restricted access Kokuiko
In lieu of an abstract, here is a brief excerpt of the content:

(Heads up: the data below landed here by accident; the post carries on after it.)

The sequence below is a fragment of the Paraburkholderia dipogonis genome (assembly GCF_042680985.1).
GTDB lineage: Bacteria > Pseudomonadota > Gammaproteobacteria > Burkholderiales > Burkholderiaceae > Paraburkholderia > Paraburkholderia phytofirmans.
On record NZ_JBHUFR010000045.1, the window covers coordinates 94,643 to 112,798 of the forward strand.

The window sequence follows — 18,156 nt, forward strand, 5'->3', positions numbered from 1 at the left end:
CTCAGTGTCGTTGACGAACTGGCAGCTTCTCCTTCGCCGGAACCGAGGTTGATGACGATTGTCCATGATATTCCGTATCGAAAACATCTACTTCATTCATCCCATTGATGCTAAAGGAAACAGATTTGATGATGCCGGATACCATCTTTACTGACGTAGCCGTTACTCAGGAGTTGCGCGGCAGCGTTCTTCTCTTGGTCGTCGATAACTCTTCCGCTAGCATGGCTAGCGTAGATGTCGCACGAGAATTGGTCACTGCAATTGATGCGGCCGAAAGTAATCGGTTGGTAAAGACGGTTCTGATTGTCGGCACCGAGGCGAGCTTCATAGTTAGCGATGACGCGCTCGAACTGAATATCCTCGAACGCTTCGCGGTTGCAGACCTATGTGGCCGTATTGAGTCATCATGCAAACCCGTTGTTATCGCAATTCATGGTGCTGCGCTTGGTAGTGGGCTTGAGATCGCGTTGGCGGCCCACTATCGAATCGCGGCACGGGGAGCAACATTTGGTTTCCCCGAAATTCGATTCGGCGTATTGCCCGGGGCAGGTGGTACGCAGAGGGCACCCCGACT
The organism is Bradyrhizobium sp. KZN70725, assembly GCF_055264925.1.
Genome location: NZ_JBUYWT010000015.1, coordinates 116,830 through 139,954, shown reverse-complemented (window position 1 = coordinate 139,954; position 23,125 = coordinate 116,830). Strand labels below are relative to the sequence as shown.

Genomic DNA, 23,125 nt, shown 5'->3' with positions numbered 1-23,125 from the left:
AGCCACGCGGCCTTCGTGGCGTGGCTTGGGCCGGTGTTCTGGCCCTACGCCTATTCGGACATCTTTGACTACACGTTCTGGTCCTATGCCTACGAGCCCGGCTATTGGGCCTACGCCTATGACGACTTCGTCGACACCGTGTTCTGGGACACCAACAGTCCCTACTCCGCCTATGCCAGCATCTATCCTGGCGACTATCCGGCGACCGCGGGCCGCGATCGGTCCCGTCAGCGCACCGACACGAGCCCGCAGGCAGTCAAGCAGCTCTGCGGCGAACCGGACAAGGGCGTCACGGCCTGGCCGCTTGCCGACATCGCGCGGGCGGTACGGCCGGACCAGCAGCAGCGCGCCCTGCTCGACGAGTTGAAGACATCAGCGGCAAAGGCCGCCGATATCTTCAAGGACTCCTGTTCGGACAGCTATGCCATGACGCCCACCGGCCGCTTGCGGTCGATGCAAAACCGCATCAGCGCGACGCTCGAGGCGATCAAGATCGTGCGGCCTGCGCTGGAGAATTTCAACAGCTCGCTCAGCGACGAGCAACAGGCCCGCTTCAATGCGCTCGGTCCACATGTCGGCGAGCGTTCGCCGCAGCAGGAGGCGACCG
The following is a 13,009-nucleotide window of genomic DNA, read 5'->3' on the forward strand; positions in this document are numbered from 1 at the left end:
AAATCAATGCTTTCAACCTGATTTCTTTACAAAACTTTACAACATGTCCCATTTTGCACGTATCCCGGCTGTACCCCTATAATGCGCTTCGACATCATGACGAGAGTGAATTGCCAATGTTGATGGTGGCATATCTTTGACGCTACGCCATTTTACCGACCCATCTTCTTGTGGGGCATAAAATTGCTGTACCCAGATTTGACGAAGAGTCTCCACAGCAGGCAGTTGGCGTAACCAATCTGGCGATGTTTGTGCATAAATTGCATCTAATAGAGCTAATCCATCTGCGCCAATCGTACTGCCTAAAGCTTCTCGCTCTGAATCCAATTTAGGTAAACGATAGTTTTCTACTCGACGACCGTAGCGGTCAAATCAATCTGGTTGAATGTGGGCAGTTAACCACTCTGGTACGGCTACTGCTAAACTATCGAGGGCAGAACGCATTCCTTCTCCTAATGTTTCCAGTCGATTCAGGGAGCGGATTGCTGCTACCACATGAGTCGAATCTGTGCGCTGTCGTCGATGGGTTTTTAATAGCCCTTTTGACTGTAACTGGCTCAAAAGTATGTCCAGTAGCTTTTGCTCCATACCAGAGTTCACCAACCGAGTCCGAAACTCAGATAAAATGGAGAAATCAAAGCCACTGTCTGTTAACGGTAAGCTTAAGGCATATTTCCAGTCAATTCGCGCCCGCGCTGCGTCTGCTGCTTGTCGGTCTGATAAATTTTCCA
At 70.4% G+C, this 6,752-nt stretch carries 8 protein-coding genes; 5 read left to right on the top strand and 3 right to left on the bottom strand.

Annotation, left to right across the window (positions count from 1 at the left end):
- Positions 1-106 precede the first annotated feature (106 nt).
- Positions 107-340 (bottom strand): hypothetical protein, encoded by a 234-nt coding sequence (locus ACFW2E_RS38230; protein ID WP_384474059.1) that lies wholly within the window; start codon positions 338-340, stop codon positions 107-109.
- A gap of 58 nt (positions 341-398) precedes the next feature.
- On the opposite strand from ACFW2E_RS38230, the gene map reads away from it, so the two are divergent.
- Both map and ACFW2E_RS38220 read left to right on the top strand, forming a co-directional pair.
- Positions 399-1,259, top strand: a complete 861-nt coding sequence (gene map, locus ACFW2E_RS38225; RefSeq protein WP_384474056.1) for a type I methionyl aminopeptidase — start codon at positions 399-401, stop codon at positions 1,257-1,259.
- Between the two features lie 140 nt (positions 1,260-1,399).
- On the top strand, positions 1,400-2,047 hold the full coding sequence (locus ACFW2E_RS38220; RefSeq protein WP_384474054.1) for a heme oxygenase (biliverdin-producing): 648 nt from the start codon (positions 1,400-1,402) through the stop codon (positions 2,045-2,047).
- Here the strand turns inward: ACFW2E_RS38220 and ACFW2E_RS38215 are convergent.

Part Four Views on Japan/Religion 336 KOKUIKŌ1 Kamo no Mabuchi | 1765 [Mabuchi wrote this essay based on what may have been an imaginary conversation with someone representing Confucian learning, though it is clear that he had Bendōsho, written by Dazai Shundai (1735), in mind, as his questions parallel those in the earlier work.2 Mabuchi appealed to what he thought Japanese culture should be based on his concept, through his reading of ancient texts—mainly Man’yōshū— of what the ancient culture had been. He sees the ancient, pristine culture of Japan as being in harmony with Nature and heaven, but with the introduction of Chinese culture a fundamental change occurred. His claim is based on what he sees as a lack of spontaneity in later culture, where ancient culture was replete with natural phenomena . He asserts that through careful study of the past, it was possible to change this condition back to what it had been.] A person once said, “I have no interest in something frivolous like poetry , but I do have great interest in the Chinese system of ruling the country.” Hearing this, I just smiled, not responding to what he had said. Later, when I met the same man again, he said to me, “Why were you simply smiling at me last time, even though I was discussing the reasoning of various things?” I replied, “Were you referring to Confucianism, which came from China? Confucianism is a man-­ made idea that is trivial when compared to the heart of heaven and earth.” Hearing this, the man became very angry, “How can you call this great Way trivial?” I then said, “So, I would like to know if a country has ever been governed effectively by Confucianism?” Having asked this, he answered me that the reigns of the Yao, Shun, Xia, Yin, and Zhou dynasties are examples of China being effectively governed. To this I replied, “And there have not been any after that?” He answered that there have been none since. I again asked, “How many reigns does China’s tradition claim that it has had?” He replied that from the Yao 1. One manuscript has 国乃許々呂 kuni no kokoro “the heart of the state.” Most other manuscripts have 国意考 “thoughts on the meaning of the state.” I have followed the latter, since it is most commonly known by this title. 2. See Flueckiger (2008:213). MABUCHI | Kokuikō337­ Dynasty down to the present there have been numerous reigns (for thousands of years). I further inquired, “If it is true that the state was governed effectively from the reigns of the Yao down to the Zhou, then what happened afterward? In other words, you are saying that a tradition that has existed for thousands of years only governed the very ancient times well? However, these are just tales from antiquity. You see, the world cannot be governed simply by Confucian logic.” After I said this, this man became all the more flustered, and explained all the events in ancient history. I retorted, “You are biased towards Confucianism . Do you believe that Yao conceded the throne to that despicable Shun? You make it sound as if this event was for the welfare of the country, but in this, the imperial country, we call this ‘ablutions to invite good events’3 and is viewed as very worthy. Therefore, in China there appeared vile men who refused to concede the throne, stole control of the government , and assassinated the ruler. This is ‘ablutions to rid one of evil.’4 Thus, when something good is abundant, it turns out to be abundant in evil. Also, a man known as Mencius said, ‘People who lived in the Yao and Shun eras were all virtuous because of the influence of the virtuous ruler, so some of them were given land and made feudal lords.’5 Taking this into consideration, was the father of Emperor Shun called an obstinate man6 because he pretended not to see the virtue in his son [and tried to kill him]? Shun’s father was one of the people of the Yao era, so how could he have been given territory and made a feudal lord? After Shun came Emperor Yu. And was not Yu’s father an evil man, and banished to a far-­ off province? He was a person from the reign of Shun, and though he was the father of Yu, was he someone to whom territory could have been [rightly] given? Now...